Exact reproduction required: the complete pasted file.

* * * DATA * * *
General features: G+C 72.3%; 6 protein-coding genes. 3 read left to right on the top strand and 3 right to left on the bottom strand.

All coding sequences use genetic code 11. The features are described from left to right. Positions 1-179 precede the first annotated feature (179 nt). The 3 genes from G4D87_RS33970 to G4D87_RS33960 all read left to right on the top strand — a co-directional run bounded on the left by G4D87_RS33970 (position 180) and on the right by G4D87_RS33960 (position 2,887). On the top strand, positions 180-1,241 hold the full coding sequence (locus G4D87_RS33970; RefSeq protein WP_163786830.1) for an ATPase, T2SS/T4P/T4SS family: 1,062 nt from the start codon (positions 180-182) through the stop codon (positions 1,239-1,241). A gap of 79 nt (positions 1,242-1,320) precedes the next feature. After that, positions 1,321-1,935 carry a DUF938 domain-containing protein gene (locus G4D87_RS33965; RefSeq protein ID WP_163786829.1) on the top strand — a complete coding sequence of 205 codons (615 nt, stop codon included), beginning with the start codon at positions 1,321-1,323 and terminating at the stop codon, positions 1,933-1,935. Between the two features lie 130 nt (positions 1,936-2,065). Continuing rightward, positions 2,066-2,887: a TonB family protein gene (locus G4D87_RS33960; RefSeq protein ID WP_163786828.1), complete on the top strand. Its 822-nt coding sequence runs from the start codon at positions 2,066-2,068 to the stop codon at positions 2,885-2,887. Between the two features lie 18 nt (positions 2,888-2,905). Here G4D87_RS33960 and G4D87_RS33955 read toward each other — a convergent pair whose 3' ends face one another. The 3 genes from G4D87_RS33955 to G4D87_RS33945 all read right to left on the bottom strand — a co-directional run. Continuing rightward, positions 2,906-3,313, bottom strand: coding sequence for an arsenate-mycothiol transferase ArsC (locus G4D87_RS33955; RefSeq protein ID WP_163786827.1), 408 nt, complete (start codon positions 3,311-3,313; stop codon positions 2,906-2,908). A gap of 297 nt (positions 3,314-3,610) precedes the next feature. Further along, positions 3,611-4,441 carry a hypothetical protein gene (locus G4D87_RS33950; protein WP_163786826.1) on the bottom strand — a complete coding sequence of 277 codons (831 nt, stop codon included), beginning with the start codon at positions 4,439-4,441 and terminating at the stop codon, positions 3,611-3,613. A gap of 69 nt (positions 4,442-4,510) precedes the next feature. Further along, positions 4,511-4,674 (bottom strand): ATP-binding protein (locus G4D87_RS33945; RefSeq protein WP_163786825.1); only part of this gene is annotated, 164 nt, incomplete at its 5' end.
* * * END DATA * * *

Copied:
General features: G+C 72.3%; 6 protein-coding genes. 3 read left to right on the top strand and 3 right to left on the bottom strand.

All coding sequences use genetic code 11. The features are described from left to right. Positions 1-179 precede the first annotated feature (179 nt). The 3 genes from G4D87_RS33970 to G4D87_RS33960 all read left to right on the top strand — a co-directional run bounded on the left by G4D87_RS33970 (position 180) and on the right by G4D87_RS33960 (position 2,887). On the top strand, positions 180-1,241 hold the full coding sequence (locus G4D87_RS33970; RefSeq protein WP_163786830.1) for an ATPase, T2SS/T4P/T4SS family: 1,062 nt from the start codon (positions 180-182) through the stop codon (positions 1,239-1,241). A gap of 79 nt (positions 1,242-1,320) precedes the next feature. After that, positions 1,321-1,935 carry a DUF938 domain-containing protein gene (locus G4D87_RS33965; RefSeq protein ID WP_163786829.1) on the top strand — a complete coding sequence of 205 codons (615 nt, stop codon included), beginning with the start codon at positions 1,321-1,323 and terminating at the stop codon, positions 1,933-1,935. Between the two features lie 130 nt (positions 1,936-2,065). Continuing rightward, positions 2,066-2,887: a TonB family protein gene (locus G4D87_RS33960; RefSeq protein ID WP_163786828.1), complete on the top strand. Its 822-nt coding sequence runs from the start codon at positions 2,066-2,068 to the stop codon at positions 2,885-2,887. Between the two features lie 18 nt (positions 2,888-2,905). Here G4D87_RS33960 and G4D87_RS33955 read toward each other — a convergent pair whose 3' ends face one another. The 3 genes from G4D87_RS33955 to G4D87_RS33945 all read right to left on the bottom strand — a co-directional run. Continuing rightward, positions 2,906-3,313, bottom strand: coding sequence for an arsenate-mycothiol transferase ArsC (locus G4D87_RS33955; RefSeq protein ID WP_163786827.1), 408 nt, complete (start codon positions 3,311-3,313; stop codon positions 2,906-2,908). A gap of 297 nt (positions 3,314-3,610) precedes the next feature. Further along, positions 3,611-4,441 carry a hypothetical protein gene (locus G4D87_RS33950; protein WP_163786826.1) on the bottom strand — a complete coding sequence of 277 codons (831 nt, stop codon included), beginning with the start codon at positions 4,439-4,441 and terminating at the stop codon, positions 3,611-3,613. A gap of 69 nt (positions 4,442-4,510) precedes the next feature. Further along, positions 4,511-4,674 (bottom strand): ATP-binding protein (locus G4D87_RS33945; RefSeq protein WP_163786825.1); only part of this gene is annotated, 164 nt, incomplete at its 5' end.